Q & A 27.4/10
I am confused by the use of the word "curtilage" with reference to listed building control. Does it have the same meaning as with relation to permitted development rights?
As the term "curtilage" is employed in differing legislative codes there is strictly no relationship, but as the word is undefined in either the General Permitted Development Order 1995 (GPDO) or the Planning (Listed Buildings and Conservation Areas) Act 1990 rulings have tended to fall back on its commonly understood meaning. However, PPG15 on Planning and the Historic Environment at paras.3.34 & 3.35 does contain advice on the subject. This serves to underline the fact that when ascertaining whether a building is listed by reason of being within the "curtilage" of a listed building there may be complex matters of present and past historic association to be considered which will not apply to an assessment for GPDO purposes. The guidance lists the following factors:
- the historic independence of the building;
- the physical layout of the principal building and other buildings;
- the ownership of the buildings now and at the time of the listing;
- whether the structure forms part of the land;
- the use and function of the buildings, and whether a building is ancillary or subordinate to the principal building.
I am currently advising on the development of a new landscaped garden/grounds at an existing green belt listed building, involving the extension of the ground into farmland. The building does not currently have a garden setting appropriate to its status and character. Has there been an example where such a proposal has been successfully pursued?
There is no doubt that a curtilage extension would be deemed to be inappropriate development in a green belt area and any improvement of the setting to this listed building would have to be accorded the status of a "very special circumstance" overriding green belt harm. I cannot identify an appeal case where this argument has been used, but would anticipate problems in persuading decision makers that alteration of the historic boundary of a listed house with the open countryside would be a benefit of weight. Does any reader know of a case raising this point?
Regarding the query about a standard condition for listed building consent requiring works of 'making good' (Planning 2 April p23), this surely demonstrates that standard conditions are at best not very sensitive and can be so non-specific as to be either useless or harmful. They are not helpful in enforcement either as they encourage much debates about interpretation. The use of standard conditions is not compulsory and may not actually save time or have the protective effect intended. If in doubt, it is better to draft a specific condition. In my view, the same principle applies to issues such as landscaping and building materials, where insensitive development would be particularly damaging.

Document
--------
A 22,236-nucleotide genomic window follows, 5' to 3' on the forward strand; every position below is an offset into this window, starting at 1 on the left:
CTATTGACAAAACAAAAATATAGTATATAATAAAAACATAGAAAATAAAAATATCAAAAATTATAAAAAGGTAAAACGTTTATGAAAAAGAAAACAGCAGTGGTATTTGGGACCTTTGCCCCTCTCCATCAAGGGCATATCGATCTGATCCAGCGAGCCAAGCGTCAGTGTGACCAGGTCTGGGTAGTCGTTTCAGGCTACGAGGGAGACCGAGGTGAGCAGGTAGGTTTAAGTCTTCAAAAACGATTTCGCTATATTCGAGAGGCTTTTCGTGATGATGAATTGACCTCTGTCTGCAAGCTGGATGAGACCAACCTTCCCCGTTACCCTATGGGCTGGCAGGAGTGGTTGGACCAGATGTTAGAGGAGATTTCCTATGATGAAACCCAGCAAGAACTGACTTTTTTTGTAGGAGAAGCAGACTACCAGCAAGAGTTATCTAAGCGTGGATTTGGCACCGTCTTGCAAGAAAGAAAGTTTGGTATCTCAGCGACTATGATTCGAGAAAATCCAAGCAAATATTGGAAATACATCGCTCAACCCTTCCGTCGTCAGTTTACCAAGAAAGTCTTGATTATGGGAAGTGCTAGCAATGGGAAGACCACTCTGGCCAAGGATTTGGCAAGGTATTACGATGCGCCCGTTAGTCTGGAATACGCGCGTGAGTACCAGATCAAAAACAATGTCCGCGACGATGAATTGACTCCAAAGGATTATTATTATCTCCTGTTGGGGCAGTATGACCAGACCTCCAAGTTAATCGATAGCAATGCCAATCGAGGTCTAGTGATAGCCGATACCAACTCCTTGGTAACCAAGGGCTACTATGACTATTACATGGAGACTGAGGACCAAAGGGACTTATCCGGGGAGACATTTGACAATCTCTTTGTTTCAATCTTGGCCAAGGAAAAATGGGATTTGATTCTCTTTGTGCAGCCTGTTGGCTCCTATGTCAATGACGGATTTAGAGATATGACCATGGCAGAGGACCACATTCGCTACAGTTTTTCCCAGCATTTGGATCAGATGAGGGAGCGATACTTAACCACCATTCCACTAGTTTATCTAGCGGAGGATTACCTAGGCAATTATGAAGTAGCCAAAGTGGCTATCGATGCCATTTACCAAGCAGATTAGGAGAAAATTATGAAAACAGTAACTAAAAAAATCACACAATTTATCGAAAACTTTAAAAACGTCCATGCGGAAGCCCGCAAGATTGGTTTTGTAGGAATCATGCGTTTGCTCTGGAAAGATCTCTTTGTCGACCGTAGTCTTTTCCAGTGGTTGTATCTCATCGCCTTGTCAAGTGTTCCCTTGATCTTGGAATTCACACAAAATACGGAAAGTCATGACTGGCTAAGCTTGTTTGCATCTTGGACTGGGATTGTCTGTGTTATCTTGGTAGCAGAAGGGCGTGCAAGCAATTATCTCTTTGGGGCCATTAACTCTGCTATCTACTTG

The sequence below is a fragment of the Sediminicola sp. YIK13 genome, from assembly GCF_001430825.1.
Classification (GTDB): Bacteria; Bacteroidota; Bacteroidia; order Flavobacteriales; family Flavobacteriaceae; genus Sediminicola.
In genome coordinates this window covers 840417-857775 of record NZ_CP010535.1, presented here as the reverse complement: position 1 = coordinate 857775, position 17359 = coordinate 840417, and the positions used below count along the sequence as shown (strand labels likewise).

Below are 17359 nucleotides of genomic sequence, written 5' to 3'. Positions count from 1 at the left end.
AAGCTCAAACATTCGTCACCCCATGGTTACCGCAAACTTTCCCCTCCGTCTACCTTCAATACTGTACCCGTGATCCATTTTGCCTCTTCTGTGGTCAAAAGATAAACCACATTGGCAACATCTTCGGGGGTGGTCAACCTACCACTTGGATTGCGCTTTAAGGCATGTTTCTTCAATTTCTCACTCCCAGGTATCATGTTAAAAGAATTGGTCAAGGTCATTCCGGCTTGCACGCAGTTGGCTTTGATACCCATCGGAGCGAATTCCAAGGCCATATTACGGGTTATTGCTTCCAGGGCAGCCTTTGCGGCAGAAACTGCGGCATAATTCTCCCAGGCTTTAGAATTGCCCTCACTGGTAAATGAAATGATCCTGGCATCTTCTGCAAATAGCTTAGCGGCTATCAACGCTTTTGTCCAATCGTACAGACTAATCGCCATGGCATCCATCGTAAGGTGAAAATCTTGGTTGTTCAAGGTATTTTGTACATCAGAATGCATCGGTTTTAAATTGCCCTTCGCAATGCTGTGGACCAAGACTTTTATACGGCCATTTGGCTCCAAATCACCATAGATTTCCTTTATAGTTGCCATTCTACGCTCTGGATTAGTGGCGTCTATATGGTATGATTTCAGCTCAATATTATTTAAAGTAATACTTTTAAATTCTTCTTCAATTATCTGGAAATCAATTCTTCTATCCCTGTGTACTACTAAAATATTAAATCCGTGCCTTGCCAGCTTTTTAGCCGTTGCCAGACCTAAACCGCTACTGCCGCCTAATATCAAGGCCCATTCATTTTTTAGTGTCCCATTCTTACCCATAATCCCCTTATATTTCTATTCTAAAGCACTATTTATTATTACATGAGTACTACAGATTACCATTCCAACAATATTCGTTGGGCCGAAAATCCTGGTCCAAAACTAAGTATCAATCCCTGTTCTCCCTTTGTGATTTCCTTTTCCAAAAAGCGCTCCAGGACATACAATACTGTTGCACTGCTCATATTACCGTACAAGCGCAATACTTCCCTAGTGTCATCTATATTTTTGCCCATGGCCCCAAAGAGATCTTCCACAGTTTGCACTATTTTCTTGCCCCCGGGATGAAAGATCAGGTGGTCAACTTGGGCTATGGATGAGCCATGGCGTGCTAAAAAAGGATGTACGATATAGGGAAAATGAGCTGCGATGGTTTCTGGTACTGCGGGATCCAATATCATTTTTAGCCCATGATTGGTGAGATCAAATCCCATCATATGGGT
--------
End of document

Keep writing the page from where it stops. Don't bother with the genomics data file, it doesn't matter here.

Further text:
I agree generally with what you say. Advice in cancelled Circular 1/85 warned that while standard conditions may be of great benefit in improving the consistency of decision-making, the use of staff resources, and the speed of processing of applications, the routine application of such conditions needed to be treated with caution. Standard conditions are not comprehensive and will always need to be devised or adapted to suit the particular circumstances of the case. Although not repeated in Circular 11/95, in my view this advice continues to be relevant. Planning authorities should therefore take care to ensure that their standard conditions meet the so-called six tests and are not applied indiscriminately.
An owner has applied for listed building consent (LBC) to demolish a substantial roof over an enclosed yard, to the rear of a listed building that covers a snooker club, and this would effectively end the club use. However, assuming LBC is required, the building operation would not need planning permission. But while the loss of a club facility would rarely be a relevant consideration in a LBC application, it could well be a planning issue. Is this apparent loophole a correct interpretation of the matter?
Under the Town and Country Planning (Demolition - Description of Buildings) Direction 1995 the demolition of a listed building is not taken to involve development, even where building operations are involved. The criteria for deciding applications for LBC are different from those for planning permission. In particular, sec 54A of the 1990 Act does not apply. Instead, relevant considerations stem from the statutory duty to "have special regard to the desirability of preserving the building or its setting or any features of special architectural or historic interest which it possesses" and this is supplemented by guidance in PPG15.